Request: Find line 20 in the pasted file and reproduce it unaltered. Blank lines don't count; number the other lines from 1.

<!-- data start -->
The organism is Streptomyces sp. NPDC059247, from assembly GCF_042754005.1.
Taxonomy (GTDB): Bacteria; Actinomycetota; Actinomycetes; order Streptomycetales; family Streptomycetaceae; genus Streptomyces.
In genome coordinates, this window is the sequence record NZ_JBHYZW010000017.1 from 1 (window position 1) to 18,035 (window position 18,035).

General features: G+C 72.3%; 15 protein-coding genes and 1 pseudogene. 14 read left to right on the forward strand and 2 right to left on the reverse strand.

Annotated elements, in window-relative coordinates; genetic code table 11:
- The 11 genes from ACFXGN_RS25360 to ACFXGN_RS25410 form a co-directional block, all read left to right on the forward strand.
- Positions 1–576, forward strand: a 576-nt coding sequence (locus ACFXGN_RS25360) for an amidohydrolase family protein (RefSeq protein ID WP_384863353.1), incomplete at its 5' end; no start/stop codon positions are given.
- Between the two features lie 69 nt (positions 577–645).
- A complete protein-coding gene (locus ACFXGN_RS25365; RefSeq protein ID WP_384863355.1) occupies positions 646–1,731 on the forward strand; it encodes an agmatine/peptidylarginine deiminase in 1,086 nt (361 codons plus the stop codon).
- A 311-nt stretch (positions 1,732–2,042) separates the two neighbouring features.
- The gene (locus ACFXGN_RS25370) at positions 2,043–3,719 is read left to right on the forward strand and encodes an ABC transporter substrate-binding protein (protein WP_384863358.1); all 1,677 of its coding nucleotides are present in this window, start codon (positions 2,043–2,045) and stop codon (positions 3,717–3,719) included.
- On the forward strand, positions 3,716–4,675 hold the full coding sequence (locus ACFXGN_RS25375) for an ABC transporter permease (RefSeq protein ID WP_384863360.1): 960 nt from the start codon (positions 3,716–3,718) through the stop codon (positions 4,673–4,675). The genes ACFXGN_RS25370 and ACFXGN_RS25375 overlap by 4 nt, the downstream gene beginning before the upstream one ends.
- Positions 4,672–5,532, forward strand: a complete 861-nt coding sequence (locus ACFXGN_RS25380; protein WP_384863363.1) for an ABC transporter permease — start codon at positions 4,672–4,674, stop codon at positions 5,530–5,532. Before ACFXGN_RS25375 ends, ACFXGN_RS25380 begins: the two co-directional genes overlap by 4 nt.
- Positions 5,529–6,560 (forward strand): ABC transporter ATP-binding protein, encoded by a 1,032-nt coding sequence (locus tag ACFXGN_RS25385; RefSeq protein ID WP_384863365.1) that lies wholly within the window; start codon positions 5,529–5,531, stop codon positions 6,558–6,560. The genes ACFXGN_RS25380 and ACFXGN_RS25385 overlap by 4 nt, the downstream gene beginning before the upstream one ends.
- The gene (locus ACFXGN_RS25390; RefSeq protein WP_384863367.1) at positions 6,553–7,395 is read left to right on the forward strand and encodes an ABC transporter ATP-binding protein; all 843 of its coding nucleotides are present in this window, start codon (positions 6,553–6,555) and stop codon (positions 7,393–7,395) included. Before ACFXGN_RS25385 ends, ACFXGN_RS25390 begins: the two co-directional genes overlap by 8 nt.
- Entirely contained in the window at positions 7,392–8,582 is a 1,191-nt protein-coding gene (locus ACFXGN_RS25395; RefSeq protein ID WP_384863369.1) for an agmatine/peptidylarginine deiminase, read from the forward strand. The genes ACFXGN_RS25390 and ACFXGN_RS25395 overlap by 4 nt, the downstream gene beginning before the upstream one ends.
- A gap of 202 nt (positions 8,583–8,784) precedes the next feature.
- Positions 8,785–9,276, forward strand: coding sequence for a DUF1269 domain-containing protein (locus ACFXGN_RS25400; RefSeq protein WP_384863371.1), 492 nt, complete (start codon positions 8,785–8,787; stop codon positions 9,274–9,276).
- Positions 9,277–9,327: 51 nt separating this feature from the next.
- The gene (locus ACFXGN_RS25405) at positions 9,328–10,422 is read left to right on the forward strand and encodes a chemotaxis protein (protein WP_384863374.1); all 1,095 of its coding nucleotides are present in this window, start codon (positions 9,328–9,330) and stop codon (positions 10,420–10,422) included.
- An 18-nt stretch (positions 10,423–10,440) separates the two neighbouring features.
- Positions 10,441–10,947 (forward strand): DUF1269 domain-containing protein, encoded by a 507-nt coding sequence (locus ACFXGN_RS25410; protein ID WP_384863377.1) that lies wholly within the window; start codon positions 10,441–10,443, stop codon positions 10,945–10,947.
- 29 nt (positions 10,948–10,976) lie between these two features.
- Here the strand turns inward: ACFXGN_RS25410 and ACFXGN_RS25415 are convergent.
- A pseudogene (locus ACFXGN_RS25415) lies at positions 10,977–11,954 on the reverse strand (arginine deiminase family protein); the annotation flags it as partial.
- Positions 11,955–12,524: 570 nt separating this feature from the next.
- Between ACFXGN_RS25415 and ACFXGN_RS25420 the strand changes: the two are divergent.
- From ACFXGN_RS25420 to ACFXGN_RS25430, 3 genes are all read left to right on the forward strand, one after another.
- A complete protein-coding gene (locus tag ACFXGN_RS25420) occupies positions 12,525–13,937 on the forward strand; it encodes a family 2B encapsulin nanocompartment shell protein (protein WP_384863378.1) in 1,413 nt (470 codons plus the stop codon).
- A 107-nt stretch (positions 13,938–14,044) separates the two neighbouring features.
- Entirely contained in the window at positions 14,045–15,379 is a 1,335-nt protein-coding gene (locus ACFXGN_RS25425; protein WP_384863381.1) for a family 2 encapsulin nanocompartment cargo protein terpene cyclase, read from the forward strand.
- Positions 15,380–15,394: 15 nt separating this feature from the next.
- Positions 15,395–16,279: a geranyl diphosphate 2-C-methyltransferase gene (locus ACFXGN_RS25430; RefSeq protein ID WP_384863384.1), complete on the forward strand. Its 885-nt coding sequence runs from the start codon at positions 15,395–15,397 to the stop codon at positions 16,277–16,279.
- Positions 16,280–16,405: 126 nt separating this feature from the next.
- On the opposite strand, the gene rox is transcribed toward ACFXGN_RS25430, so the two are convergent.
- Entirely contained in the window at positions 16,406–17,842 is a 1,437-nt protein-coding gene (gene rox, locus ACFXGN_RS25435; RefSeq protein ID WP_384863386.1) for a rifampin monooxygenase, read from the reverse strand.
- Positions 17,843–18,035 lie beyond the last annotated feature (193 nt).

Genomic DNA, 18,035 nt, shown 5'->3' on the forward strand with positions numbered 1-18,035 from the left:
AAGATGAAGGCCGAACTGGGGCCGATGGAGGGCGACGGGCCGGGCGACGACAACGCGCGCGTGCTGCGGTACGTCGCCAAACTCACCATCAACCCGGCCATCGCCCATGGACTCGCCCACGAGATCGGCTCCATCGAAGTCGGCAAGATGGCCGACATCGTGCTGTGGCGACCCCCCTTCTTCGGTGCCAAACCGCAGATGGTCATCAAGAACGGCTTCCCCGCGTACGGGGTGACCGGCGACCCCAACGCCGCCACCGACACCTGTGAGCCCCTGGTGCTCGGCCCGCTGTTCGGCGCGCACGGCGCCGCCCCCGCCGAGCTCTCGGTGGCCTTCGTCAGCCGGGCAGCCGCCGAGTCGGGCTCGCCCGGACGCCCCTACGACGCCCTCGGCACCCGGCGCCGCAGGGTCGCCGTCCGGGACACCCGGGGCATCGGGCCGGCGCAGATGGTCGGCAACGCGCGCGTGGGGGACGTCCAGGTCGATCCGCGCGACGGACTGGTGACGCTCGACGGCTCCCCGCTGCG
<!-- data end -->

- The gene (locus ACFXGN_RS25405) at positions 9,328–10,422 is read left to right on the forward strand and encodes a chemotaxis protein (protein WP_384863374.1); all 1,095 of its coding nucleotides are present in this window, start codon (positions 9,328–9,330) and stop codon (positions 10,420–10,422) included.